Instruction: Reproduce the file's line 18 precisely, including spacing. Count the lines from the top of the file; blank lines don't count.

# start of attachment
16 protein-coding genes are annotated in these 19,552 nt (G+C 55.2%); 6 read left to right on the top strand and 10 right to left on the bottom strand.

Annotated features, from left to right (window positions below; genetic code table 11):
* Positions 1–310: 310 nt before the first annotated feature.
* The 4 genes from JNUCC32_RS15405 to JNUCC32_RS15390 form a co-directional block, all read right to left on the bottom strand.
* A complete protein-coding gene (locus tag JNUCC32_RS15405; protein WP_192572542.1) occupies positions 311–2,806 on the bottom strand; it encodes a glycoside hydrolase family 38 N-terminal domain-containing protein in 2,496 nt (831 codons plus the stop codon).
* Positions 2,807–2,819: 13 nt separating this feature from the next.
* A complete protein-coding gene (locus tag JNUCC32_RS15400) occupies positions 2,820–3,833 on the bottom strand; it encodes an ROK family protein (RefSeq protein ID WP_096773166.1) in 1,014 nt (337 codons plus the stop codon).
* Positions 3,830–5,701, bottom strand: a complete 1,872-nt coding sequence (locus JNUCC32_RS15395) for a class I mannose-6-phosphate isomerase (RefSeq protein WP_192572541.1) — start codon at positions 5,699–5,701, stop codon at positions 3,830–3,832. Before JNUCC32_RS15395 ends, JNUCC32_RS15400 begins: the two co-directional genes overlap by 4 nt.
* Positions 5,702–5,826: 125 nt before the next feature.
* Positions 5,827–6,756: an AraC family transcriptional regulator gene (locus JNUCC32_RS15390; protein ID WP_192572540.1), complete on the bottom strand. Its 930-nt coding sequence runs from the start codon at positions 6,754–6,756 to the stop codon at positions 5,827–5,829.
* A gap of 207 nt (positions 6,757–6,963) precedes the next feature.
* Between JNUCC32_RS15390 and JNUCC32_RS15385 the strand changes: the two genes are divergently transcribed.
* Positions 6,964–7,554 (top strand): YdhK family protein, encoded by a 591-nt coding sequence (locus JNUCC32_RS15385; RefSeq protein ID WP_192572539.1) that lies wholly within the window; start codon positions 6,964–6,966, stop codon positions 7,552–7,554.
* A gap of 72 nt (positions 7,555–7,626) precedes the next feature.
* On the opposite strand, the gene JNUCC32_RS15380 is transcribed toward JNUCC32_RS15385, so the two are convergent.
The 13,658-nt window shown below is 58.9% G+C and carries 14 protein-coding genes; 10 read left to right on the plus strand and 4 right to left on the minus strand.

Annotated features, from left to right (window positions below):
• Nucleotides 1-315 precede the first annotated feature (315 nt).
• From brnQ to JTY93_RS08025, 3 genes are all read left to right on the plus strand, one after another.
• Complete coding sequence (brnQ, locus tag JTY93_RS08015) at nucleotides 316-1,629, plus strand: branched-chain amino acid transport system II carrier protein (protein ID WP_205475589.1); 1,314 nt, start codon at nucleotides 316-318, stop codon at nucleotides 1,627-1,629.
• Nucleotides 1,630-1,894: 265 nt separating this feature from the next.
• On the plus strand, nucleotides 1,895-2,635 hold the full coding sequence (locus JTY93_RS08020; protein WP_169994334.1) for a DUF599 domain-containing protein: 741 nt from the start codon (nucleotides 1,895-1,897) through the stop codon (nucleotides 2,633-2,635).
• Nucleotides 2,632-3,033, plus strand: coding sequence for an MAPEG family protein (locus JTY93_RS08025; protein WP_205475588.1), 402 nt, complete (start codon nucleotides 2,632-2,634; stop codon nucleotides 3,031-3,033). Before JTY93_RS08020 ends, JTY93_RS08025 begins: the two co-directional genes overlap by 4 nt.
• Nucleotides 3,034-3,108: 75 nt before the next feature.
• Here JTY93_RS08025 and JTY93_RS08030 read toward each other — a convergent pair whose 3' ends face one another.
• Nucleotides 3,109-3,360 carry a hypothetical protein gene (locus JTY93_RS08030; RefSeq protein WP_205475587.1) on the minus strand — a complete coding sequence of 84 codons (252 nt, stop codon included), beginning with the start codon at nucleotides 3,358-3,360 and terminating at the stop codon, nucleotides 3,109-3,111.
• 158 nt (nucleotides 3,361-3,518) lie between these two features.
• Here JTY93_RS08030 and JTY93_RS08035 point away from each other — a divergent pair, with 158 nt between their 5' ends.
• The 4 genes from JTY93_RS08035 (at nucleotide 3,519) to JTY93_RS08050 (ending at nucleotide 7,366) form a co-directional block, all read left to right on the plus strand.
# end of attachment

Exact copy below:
• Nucleotides 1-315 precede the first annotated feature (315 nt).